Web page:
The Mall | Admiralty Arch
Leading from the southwest corner of Trafalgar Square into the Mall is Admiralty Arch, commissioned by King Edward VII in memory of his mother Queen Victoria. It was designed by Sir Aston Webb (who also worked on Buckingham Palace and the Victoria and Albert Museum) and was completed in 1911.
The five arches lead from Trafalgar Square to the Mall
A Latin inscription along the top reads:
"ANNO DECIMO EDWARDI SEPTIMI REGIS VICTORIÆ REGINÆ CIVES GRATISSIMI MDCCCCX"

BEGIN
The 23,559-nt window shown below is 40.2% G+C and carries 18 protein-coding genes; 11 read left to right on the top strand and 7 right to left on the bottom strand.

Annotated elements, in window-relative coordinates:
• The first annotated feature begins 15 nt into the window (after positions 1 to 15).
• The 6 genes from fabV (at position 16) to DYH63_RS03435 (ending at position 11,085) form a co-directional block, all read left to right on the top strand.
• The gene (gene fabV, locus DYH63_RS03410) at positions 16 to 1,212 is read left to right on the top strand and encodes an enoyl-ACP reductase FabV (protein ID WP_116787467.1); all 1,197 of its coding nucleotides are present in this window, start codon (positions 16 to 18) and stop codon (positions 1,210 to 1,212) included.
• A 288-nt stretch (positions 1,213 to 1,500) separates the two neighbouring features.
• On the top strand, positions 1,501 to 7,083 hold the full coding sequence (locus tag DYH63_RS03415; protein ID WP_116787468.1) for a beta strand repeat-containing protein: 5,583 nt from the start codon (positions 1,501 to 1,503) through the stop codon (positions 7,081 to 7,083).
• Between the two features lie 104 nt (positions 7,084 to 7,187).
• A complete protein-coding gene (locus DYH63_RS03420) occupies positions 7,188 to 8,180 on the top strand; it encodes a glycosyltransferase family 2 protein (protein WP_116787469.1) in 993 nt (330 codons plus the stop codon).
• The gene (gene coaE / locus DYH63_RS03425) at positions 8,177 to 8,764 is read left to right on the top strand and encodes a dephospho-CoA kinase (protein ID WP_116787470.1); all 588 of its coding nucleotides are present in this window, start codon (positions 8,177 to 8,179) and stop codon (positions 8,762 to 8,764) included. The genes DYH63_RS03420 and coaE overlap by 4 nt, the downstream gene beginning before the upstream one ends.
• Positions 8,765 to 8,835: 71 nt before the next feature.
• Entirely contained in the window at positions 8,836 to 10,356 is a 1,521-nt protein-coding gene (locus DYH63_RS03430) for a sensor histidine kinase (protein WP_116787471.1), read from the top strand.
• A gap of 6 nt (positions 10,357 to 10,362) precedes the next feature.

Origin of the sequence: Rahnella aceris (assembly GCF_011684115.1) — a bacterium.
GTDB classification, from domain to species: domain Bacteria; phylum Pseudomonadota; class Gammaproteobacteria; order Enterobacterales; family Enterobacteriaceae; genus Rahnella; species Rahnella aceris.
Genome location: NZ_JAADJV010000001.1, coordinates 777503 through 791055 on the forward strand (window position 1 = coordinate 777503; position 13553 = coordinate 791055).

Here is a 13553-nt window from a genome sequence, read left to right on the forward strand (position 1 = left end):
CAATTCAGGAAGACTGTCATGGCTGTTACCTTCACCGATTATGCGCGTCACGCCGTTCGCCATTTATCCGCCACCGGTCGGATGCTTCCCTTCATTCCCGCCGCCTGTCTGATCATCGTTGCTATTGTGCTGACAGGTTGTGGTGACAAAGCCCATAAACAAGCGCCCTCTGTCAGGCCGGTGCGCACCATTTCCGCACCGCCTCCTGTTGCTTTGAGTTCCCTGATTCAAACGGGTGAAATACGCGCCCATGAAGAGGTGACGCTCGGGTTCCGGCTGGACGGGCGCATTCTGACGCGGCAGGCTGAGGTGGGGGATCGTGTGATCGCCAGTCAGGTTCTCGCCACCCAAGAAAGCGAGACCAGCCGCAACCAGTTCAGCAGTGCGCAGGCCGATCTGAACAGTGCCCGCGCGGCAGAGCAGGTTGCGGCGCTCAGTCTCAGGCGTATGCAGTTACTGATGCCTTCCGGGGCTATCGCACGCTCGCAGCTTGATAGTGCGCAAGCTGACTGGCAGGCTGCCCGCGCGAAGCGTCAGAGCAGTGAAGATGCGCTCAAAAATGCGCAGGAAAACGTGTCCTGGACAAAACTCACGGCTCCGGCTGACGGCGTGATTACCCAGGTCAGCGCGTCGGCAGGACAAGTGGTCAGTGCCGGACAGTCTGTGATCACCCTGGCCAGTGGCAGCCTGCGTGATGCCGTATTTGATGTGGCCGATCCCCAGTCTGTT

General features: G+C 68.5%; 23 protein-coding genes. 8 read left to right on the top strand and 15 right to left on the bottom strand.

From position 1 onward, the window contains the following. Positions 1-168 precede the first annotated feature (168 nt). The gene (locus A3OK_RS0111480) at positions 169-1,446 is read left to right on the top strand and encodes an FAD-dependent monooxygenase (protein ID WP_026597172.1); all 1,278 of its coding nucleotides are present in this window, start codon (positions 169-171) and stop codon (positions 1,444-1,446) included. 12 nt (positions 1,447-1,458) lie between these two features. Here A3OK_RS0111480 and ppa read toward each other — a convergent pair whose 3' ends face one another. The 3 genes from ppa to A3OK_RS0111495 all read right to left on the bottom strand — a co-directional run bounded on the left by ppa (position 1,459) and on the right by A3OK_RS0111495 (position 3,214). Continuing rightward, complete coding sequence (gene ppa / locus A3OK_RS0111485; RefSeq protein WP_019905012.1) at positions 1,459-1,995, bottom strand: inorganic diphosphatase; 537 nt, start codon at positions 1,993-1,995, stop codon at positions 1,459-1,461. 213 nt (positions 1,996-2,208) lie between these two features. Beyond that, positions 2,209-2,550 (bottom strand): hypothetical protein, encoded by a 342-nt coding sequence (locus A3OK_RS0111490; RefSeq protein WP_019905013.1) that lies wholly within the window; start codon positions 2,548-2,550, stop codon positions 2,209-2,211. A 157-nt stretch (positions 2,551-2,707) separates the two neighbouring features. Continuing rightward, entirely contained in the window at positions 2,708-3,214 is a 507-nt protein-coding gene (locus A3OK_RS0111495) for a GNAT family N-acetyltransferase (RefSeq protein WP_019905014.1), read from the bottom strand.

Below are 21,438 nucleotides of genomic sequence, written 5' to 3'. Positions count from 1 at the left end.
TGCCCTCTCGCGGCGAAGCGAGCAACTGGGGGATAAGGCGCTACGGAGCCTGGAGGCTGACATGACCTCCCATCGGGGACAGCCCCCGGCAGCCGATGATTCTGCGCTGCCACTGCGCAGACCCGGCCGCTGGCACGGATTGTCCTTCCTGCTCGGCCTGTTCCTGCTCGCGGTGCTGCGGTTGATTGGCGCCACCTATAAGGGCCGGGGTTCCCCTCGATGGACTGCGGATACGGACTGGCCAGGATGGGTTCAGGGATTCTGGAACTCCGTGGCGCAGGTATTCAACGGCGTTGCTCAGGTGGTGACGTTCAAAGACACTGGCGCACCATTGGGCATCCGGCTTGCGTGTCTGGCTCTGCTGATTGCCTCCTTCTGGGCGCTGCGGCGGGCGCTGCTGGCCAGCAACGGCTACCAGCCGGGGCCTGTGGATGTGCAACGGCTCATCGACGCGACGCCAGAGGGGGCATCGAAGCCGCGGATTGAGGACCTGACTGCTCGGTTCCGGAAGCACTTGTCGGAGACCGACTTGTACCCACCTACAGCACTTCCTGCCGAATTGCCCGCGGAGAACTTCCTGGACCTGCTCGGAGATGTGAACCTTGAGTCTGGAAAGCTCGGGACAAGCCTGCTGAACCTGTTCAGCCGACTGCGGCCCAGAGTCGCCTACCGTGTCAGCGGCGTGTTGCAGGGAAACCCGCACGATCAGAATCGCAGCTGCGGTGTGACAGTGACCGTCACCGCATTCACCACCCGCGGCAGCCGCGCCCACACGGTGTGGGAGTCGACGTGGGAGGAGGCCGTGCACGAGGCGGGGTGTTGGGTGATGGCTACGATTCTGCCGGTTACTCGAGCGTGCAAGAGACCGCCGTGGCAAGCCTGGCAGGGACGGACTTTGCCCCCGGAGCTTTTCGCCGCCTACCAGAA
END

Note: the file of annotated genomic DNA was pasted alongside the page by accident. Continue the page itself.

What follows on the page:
In English it reads:
"In the tenth year of King Edward VII, to Queen Victoria, from most grateful citizens, 1910"
The Admiralty Arch, which takes its name from the nearby Royal Navy Headquarters. It was originally used as the offices and residences for the Sea Lords, leaders of the Royal Navy. Today it is home to several British government offices.
Ship on top of a street lamp
The traffic does not pass through the massive central arch - that is only opened for state occasions.
The impressive archways of Admiralty Arch form a ceremonial entrance to The Mall leading up to Buckingham Palace.
Looking towards Buckingham Palace
St. James' Park is on one side, and Marlborough Hous and St. James' Palace are on the other.
Looking towards Admiralty Arch from Buckingham Palace
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A short walk from Buckingham Palace is St James' Palace